Did you know that bells were first created in ancient China? The earliest example of them appeared some 4,000 years ago, around the 1st Millennium BC. Chinese metal workers forged metal tiles together, leaving an opening at the bottom to release the sound. Because of the volume of the bells, they were used to signal important checkpoints throughout the day, such as the end of work.
As bells become more popular in Asia, they grew to represent a symbol of culture and power. They were decorated elaborately and were among the emperors most prized possessions. The more bells you had, the higher your status. The emperor had four, other royalty had three, ministers and religious priests three, and government officials had 1 bell in their houses.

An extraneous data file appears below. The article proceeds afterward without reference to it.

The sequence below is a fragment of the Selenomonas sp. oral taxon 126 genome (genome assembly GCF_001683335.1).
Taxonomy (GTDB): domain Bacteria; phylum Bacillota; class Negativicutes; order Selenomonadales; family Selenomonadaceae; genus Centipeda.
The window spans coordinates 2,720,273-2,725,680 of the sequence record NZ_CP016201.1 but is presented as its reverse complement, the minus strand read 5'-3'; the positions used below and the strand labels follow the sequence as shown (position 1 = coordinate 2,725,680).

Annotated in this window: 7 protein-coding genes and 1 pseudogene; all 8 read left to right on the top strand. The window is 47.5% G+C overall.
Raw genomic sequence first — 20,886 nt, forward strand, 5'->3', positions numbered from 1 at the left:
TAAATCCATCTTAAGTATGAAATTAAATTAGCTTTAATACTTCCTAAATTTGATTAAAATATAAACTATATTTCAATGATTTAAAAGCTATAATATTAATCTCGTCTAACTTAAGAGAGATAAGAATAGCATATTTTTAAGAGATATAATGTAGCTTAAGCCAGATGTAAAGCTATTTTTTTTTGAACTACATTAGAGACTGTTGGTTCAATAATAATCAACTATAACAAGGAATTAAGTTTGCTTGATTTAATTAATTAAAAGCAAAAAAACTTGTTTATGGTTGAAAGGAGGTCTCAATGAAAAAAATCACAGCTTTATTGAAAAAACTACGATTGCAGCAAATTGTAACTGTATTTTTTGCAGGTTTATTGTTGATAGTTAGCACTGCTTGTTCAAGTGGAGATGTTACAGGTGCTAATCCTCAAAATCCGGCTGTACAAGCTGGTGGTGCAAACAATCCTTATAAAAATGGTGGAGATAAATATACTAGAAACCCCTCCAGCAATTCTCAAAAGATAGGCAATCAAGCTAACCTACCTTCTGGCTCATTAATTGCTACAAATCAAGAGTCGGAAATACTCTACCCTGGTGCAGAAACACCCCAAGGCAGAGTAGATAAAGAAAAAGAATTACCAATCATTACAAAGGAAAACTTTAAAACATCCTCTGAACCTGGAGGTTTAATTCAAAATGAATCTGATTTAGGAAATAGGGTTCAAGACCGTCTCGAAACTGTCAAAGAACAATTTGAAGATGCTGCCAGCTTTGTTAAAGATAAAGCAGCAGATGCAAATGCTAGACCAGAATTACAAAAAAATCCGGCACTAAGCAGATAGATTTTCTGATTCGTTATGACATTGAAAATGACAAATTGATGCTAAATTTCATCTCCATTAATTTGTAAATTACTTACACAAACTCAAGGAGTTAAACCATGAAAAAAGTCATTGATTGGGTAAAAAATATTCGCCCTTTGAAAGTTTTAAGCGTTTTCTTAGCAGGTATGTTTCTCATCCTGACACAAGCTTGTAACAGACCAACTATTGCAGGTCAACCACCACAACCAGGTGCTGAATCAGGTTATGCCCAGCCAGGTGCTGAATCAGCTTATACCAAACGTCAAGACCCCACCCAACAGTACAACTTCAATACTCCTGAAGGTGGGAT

So if bells were created in Asia for nonreligious purposes, how then did they develop into an integral part of the modern church? Essentially, it was their usefulness in communication that drew, in the 5th century AD, Benedictine monks from Italy to the Campana of Asia. There they learned how to cast the metal and brought the tradition to Italy. From there it spread across Europe. Religious ritual bells first rang to commemorate a funeral service and by the 9th century, were a regular part of various religious ceremonies.
All this to say that we have the ancient Chinese to credit for the beginnings of our beautiful tower bells!